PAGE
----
Literary Reimaginings of Argentina’s Independence

BookLiterary Reimaginings of Argentina’s Independence

Literary Reimaginings of Argentina’s Independence

History, Fiction, Politics

Liverpool Latin American Studies, 23


January 5th, 2022


Read now

Read (Open Access)

Download (PDF)


Other Formats



An Open Access edition of this book will be available on the Liverpool University Press website and the OAPEN library.
 As the moment of the birth of the patria, Independence enjoys a privileged role in the historical imaginary of many Latin American nations. In Argentina as in other countries, the period has been fundamental to state discourses of nation-building and identity, lending its figures and central narratives a powerful symbolic function. It has also attracted significant literary attention, and this book offers an innovative reading of texts that provide irreverent, metafictional, or self-reflexive retellings of this foundational moment. This type of fiction is usually read through well-established frameworks on the contemporary Latin American historical novel that emphasise its destabilising of knowledge and single truths. Instead, this work foregrounds the much more immediate, concrete political points at stake when we read these texts through both their direct engagement with contemporary circumstances and the politics of the history they evoke. It therefore argues for a new approach to reading contemporary Latin American historical fiction that showcases its response to politically urgent questions.

“This is a tightly argued, rigorously researched book which makes for compelling reading. The author has produced a finely calibrated set of readings which have been mobilised to make a serious and important point: that the purpose of historical narratives which employ postmodern techniques is not merely to debunk any claim to historical ‘truth’ or to indulge in playful postmodern techniques but to offer alternative, political versions of the ‘official’ past from very specific political present.”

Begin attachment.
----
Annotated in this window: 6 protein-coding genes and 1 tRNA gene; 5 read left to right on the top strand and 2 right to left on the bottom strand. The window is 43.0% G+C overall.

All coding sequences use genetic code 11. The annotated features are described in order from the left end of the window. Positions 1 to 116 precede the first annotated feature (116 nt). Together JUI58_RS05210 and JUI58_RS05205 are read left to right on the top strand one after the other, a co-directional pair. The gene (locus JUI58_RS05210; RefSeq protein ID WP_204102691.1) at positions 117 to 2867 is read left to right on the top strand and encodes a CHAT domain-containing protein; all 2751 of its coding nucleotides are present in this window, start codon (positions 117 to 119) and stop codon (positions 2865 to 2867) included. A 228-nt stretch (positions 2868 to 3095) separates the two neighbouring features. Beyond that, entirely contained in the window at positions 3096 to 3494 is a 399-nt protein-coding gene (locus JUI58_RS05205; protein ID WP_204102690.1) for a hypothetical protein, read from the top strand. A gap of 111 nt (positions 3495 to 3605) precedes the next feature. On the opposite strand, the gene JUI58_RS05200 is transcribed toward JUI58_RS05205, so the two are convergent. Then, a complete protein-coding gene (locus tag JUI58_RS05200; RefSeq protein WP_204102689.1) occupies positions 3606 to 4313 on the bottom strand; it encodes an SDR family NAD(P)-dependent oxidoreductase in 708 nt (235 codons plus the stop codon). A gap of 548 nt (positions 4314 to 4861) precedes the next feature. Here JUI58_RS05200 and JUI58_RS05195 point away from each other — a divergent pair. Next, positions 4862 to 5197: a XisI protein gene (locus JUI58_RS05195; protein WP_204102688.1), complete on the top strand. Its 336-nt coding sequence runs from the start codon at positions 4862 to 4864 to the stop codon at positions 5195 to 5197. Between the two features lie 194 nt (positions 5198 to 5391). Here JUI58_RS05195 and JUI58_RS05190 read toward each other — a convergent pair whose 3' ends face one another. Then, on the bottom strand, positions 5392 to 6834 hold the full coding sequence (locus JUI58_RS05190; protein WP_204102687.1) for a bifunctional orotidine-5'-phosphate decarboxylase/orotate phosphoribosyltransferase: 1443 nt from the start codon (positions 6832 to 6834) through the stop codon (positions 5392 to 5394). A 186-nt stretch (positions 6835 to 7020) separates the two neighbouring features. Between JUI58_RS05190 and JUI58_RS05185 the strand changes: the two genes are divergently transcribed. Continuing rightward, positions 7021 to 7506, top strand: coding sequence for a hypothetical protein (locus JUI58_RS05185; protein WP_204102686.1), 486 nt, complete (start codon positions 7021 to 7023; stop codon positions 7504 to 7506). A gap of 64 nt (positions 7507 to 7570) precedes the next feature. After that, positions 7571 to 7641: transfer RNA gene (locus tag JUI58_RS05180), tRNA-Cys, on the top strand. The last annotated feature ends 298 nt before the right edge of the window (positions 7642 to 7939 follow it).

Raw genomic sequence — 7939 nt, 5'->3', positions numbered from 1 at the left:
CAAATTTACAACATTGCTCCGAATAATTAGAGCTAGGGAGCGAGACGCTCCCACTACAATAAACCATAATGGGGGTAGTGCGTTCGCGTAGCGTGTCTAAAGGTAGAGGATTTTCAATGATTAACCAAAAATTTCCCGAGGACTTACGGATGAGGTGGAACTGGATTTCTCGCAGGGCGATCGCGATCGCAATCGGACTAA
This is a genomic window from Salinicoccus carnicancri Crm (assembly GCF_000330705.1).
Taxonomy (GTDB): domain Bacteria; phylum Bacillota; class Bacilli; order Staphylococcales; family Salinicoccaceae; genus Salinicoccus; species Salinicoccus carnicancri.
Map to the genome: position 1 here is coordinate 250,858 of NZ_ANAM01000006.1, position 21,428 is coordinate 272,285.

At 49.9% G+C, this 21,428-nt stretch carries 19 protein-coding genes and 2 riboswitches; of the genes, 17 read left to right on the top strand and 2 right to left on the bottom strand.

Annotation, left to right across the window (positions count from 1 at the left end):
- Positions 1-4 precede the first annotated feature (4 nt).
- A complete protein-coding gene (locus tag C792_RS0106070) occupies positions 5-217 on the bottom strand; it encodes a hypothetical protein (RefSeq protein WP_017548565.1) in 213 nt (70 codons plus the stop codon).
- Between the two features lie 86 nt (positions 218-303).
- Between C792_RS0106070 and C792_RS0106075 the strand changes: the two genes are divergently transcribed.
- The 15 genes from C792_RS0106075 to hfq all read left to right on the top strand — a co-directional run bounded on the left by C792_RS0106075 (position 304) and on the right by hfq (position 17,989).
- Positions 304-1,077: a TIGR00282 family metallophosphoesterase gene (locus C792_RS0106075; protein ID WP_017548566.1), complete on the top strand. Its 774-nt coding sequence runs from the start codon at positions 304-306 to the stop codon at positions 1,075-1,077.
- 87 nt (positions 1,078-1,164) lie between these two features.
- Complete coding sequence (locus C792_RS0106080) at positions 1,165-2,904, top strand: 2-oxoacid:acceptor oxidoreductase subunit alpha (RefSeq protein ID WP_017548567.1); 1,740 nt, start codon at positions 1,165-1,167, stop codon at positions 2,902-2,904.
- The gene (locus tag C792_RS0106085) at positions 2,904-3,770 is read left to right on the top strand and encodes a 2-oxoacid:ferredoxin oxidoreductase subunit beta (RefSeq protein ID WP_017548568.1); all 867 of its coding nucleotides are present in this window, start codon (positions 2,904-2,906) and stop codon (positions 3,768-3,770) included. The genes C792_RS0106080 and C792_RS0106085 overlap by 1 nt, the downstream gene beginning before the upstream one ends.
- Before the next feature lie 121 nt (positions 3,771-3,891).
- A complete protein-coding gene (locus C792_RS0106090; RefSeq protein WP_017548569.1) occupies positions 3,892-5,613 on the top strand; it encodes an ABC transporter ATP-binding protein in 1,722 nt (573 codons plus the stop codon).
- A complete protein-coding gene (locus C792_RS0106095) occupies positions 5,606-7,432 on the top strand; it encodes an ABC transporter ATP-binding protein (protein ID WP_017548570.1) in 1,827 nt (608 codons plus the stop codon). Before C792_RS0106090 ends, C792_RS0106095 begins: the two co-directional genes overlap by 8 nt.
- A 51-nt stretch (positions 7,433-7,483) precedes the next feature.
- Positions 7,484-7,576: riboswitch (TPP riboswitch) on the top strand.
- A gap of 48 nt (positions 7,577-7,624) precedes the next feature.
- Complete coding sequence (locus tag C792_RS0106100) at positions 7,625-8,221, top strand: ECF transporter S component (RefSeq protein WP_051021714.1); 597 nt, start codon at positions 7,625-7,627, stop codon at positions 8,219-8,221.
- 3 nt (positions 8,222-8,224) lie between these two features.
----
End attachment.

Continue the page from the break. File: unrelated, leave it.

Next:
Catherine Davies, Institute of Modern Languages Research, School of Advanced Study, University of London

Author Information

Catriona McAllister is a Lecturer in Latin American Cultural Studies at the University of Reading.

Table of Contents

Section TitlePage
INTRODUCTION: Writing and rewriting independence
Reading Latin American historical fiction
Writing Independence, Envisaging the Nation
Rewriting Independence: Texts and Contexts
CHAPTER 1: Revolution and Democracy: Martín Caparrós’ Ansay ó los infortunios de la gloria and Andrés Rivera’s La revolución es un sueño eterno
Revolution: Victory, Death, and Critique
Ansay ó los infortunios de la gloria: The Violence of the Absolute
La revolución es un sueño eterno: From the Ideal to the Real
Conclusion: Defining the Political
CHAPTER 2: Fragmenting the Nation: Martín Kohan’s El informe: San Martín y el otro cruce de los Andes and Osvaldo Soriano’s El ojo de la patria
Malvinas, Militarism and Democracy: Questioning the Patria
El informe: San Martín y el otro cruce de los Andes: Myth and Military Epic
El ojo de la patria: Epistemology and ‘Postnational’ Dystopia
Conclusion: Values Lost and Refounded
CHAPTER 3: Peronism and the Popular: Washington Cucurto’s 1810: la Revolución de Mayo vivida por los negros and Manuel Santos Iñurrieta’s Mariano Moreno y un teatro de operaciones
History, Peronism, the Popular
1810: la Revolución de Mayo vivida por los negros: Carnival and ‘Contamination’
Mariano Moreno y un teatro de operaciones: Democracy and Revolution
Conclusion: Owning the Past
CONCLUSION: Fiction and the Political Uses of History